We anticipate that it is reasonably possible that the total amount of unrecognized tax benefits could decrease in the range of $10 to $15 within the next 12 months due to the closure of tax years by expiration of the statute of limitations and audit settlements. NOTE 7. Financial Instruments and Risk Management We operate globally, with manufacturing and distribution facilities in various locations around the world. We may reduce our exposure to fluctuations in cash flows associated with changes in interest rates and foreign exchange rates by creating offsetting positions through the use of derivative financial instruments. Since we use foreign currency-rate sensitive and interest-rate sensitive instruments to hedge a certain portion of our existing and forecasted transactions, we expect that any gain or loss in value of the hedge instruments generally would be offset by decreases or increases in the value of the underlying forecasted transactions. We do not enter into derivative financial instruments for trading or speculative purposes, nor are we a party to leveraged derivatives. The master agreements governing our derivative contracts generally contain standard provisions that could trigger early termination of the contracts in certain circumstances, including if we were to merge with another entity and the creditworthiness of the surviving entity were to be “materially weaker” than that of Avon prior to the merger. Accounting Policies Derivatives are recognized on the balance sheet at their fair values. When we become a party to a derivative instrument, we designate the instrument as either a fair value hedge, a cash flow hedge, a net investment hedge, or F-17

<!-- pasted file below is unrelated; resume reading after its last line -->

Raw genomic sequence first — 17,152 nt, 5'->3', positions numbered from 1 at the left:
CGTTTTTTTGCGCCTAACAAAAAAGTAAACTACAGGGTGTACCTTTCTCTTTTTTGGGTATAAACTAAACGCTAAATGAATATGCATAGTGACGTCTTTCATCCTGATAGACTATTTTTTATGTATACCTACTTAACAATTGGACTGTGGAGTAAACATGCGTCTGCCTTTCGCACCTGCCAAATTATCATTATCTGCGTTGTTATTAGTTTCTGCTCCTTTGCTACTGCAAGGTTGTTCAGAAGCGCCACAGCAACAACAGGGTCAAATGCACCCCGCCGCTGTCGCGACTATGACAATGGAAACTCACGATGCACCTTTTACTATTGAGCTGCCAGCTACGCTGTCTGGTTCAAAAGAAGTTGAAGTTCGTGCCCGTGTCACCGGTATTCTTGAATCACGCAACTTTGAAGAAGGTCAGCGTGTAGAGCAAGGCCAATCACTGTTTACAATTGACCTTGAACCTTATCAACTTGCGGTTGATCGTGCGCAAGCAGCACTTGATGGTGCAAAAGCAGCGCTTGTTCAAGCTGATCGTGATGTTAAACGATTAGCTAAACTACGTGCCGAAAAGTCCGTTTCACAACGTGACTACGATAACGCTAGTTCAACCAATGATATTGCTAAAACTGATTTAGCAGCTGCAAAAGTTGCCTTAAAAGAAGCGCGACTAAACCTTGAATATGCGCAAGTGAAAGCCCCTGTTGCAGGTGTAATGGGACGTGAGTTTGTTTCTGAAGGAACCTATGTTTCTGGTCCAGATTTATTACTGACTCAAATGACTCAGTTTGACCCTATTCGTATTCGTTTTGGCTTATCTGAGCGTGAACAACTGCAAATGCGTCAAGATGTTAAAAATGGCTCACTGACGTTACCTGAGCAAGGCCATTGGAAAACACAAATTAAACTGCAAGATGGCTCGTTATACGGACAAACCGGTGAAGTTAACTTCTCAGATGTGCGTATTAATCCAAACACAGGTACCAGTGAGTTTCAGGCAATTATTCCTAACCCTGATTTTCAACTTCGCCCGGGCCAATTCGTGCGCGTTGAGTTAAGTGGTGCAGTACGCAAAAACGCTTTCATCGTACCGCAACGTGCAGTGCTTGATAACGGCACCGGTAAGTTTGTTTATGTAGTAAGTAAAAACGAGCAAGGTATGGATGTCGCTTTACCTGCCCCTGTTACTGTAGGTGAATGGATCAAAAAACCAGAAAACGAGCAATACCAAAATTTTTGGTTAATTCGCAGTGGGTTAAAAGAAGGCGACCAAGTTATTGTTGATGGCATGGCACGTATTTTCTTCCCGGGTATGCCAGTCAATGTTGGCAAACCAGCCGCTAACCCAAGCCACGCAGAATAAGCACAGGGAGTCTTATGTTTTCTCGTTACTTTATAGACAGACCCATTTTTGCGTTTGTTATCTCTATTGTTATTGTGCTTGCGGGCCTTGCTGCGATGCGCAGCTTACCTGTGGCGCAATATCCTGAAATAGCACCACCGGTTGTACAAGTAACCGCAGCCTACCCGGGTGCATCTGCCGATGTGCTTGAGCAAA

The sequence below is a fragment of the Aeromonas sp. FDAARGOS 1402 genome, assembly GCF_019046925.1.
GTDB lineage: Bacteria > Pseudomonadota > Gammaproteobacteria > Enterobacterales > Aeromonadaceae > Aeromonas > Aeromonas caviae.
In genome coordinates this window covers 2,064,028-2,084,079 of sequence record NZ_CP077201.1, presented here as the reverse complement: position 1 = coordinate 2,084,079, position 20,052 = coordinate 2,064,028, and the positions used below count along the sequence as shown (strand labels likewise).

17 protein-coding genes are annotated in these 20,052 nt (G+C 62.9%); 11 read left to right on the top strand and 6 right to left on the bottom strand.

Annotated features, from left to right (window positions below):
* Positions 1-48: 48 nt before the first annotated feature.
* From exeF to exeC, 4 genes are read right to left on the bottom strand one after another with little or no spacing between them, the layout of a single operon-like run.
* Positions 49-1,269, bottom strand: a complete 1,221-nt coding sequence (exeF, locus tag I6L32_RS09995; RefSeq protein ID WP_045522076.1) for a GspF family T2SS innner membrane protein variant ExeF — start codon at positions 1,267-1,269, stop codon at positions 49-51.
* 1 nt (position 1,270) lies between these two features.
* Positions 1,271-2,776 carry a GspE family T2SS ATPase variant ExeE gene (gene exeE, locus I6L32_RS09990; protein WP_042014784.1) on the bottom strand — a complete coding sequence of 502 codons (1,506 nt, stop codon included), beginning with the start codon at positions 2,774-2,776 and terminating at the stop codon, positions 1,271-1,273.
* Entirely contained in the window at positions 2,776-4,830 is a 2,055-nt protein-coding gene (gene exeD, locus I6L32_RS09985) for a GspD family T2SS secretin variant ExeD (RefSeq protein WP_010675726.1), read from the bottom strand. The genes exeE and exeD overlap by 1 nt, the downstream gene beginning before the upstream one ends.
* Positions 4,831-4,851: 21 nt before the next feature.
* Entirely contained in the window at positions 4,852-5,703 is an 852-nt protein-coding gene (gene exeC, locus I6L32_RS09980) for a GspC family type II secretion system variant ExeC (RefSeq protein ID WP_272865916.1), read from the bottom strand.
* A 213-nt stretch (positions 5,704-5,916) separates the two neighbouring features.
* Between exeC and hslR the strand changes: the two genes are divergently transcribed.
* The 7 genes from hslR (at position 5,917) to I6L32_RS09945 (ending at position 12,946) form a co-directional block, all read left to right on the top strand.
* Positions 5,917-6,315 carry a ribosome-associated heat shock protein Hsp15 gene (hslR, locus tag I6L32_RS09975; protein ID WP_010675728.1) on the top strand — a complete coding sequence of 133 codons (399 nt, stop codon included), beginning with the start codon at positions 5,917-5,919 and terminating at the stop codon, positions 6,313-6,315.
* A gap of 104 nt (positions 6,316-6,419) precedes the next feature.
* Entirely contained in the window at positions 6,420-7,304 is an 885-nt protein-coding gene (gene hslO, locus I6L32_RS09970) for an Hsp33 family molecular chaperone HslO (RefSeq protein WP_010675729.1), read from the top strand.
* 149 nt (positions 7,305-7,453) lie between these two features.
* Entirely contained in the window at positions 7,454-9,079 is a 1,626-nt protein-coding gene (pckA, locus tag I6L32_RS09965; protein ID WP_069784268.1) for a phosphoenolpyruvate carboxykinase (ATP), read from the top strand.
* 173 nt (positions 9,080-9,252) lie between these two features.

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Table of Contents AVON PRODUCTS, INC. NOTES TO CONSOLIDATED FINANCIAL STATEMENTS (Continued) a non-hedge. The accounting for changes in fair value (gains or losses) of a derivative instrument depends on whether it has been designated by Avon and qualifies as part of a hedging relationship and further, on the type of hedging relationship. • • Changes in the fair value of a derivative that is designated as a fair value hedge, along with the loss or gain on the hedged asset or liability that is attributable to the hedged risk are recorded in earnings. Changes in the fair value of a derivative that is designated as a cash flow hedge are recorded in accumulated other comprehensive loss (“AOCI”) to the extent effective and reclassified into earnings in the same period or periods during which the transaction hedged by that derivative also affects earnings. Changes in the fair value of a derivative that is designated as a hedge of a net investment in a foreign operation are recorded in foreign currency translation adjustments within AOCI to the extent effective as a hedge. Changes in the fair value of a derivative not designated as a hedging instrument are recognized in earnings in other expense, net on the Consolidated Statements of Income.

• •